Won’t somebody think of the children! Precision-engineered formalism (the opening half hour is so technically perfect, and the shot of the two teenagers hands slinking away just as the light of the tunnel hits them, A sleek film of muddied philosophy: These children enact reactionary comforts and genre gestures so completely informed by a capitalist mentality that the film never shakes, a frisson of genuinely uncomfortable, terrifying ideas. This may well be an empty film of tragic things made clean. It is still probably as good an indicator as any as to how good and important movies are right now, an authentically progressive film with no answers and all questions, an obsessive and obsessively confounding object.

5. Dawson City: Frozen Time

A secret history, an entire town’s life at the movies, a rewriting and affirmation of cinema’s transistors pleasures and otherworldly power. Super-sad love story thesis ephemera. Movies are a reproduction of life imagined and life gone by, all the ways it was and could have been. It’s an exceptional an archival powerhouse and a cinephilic master text.

4. Personal Shopper

This is a movie where Kristen Stewart says the word ectoplasm multiple times and there are many references to Hilma af Klint and there is ghost texting and bondage and I have many other thoughts. A very sad, very lame movie, right down to the goofy-ass CGI and an A+ obnoxious murder scene. Stewart is at her best, a movie star incapable of not being herself, and a queer icon in a film that doesn’t fully do her justice. Assayas never quite nails it, but the films brushes and falls from perfection create an intangibly endearing, earnest, and truthful quality never before present in his work. I flipping love this messy mumbo jumbo movie. It helps that I believe in ghosts. Grief is a motherfucker.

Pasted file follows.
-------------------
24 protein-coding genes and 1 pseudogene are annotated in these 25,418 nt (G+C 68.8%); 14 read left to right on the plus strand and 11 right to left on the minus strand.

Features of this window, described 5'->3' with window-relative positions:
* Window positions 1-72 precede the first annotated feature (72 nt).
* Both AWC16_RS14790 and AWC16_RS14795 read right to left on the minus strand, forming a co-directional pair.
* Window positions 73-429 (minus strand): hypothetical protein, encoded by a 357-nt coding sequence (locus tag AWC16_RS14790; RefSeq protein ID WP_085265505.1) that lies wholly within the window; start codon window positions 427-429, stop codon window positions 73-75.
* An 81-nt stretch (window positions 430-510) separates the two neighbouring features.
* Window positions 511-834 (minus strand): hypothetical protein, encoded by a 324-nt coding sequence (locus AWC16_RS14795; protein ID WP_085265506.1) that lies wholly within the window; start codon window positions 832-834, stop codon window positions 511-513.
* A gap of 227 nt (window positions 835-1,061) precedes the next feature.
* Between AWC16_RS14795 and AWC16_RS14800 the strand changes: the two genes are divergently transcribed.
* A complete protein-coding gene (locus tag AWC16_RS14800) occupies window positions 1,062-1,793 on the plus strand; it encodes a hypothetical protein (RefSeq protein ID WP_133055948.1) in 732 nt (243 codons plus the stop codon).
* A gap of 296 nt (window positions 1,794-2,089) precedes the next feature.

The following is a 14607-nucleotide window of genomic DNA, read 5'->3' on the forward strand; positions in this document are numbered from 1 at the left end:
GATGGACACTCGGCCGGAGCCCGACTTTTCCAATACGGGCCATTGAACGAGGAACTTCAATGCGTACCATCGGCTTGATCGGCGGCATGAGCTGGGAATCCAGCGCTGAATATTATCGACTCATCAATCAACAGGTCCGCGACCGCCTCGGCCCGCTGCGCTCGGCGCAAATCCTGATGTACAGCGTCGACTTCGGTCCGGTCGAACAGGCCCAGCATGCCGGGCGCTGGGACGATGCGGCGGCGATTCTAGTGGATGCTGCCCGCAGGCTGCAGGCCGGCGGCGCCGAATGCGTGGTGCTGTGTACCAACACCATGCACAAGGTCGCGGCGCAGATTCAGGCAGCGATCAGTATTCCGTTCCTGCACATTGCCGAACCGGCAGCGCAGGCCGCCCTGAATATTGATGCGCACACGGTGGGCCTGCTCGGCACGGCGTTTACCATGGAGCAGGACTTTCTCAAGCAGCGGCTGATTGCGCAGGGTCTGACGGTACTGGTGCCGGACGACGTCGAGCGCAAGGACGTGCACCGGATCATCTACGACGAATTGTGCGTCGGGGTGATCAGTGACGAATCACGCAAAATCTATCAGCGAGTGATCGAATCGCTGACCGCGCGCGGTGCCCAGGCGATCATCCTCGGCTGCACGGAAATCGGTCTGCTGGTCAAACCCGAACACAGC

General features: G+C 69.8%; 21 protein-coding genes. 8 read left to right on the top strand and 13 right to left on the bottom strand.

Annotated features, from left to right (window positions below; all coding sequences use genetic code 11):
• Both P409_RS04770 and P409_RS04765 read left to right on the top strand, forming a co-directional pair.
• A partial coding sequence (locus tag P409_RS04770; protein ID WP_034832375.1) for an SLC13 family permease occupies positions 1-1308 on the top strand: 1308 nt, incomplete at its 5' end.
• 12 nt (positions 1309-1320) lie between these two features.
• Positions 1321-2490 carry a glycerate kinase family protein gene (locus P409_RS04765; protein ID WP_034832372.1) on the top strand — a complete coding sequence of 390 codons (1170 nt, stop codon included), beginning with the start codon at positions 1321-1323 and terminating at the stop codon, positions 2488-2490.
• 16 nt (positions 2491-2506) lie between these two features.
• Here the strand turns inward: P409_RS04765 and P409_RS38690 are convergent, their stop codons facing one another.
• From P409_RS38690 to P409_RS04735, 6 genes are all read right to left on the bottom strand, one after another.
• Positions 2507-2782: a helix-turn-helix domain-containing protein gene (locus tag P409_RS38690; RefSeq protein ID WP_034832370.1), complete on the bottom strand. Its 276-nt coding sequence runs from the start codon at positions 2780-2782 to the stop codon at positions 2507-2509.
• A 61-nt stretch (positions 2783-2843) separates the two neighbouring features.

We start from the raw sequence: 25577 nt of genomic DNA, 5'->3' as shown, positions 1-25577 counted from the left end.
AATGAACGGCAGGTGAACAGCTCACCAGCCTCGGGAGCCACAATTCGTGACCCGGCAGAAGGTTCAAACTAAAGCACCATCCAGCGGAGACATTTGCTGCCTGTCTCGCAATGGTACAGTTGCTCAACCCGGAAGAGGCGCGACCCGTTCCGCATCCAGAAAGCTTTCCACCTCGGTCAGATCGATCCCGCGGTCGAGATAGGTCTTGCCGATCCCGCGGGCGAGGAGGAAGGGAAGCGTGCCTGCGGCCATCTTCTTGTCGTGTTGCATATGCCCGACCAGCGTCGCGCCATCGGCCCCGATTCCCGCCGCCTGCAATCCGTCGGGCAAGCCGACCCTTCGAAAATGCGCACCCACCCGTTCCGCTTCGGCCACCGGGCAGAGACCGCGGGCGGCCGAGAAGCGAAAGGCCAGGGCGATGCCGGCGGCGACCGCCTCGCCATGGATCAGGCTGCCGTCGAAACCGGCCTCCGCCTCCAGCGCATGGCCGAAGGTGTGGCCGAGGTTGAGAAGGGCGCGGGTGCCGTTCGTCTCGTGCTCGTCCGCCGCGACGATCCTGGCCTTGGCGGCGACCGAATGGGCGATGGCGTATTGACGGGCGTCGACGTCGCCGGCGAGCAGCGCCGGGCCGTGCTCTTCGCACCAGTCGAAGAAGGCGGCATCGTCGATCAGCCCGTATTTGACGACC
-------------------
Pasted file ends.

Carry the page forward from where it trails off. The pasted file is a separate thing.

3. Song to Song

A string of perfect moments (thinking about right now: the kazoo sounds of Ryan Gosling and Michael Fassbender at the table morph into monkey howls as Fassbender chases Rooney Mara to the sounds of seagull above them on the beach). Silly and old-person youthful, biblical and freewheeling and something of an arthouse playlist, a panoramic view of Terrence Malick’s obsessions and delights, sprawling with Malick’s strongest storytelling yet (amazingly, this film feels like it could be edited in any order, and that this is, essentially, the best possible edit), an unabashedly graceful ode to the foolish pursuit of freedom above all else. Above all, it’s about how much Malick loves Patti Smith. It’s really sweet.

2. Columbus

Cigarettes and meth. Kogonada’s debut is a great examination of displacement in the Western inland of America, a quietly devastating ode to Ozu’s family dramas, a great work of architecture, modernism, and the notion of permanence. It is a film where every character supports each other, quietly. Haley Lu Richardson is, no exaggeration, the greatest actress of our generation, and her performance here is all-time. She walks like she dances and her performance is as camouflaged as it is calibrated and utterly recognizable. A movie about loving and learning to be familiar and still be awestruck. Admittedly, this is about as close as you come to a movie made specifically for me, but I still cry a lot whenever I watch it, and it makes the day good.

1. Twin Peaks: The Return

What is it like to spend 18 hours in a single moment of irresolution? The history of American iconography, a diatribe on film versus detail, television versus cinema, narrative versus conceptual art. Kyle McLaughlin gives six or seven of the year’s best performances. A total diatribe on genre in all its forms, on soap operas, and Sarah Palmer, and the history of electricity. So monumental, so clearly better than anything this year, in any medium, so full of hidden secrets, so unlike in feeling and amalgam, and it has total re-watchability (I have seen it four times through). An artistic event unparalleled in its ambition, success, and unifying yet diversely productive discourse this year.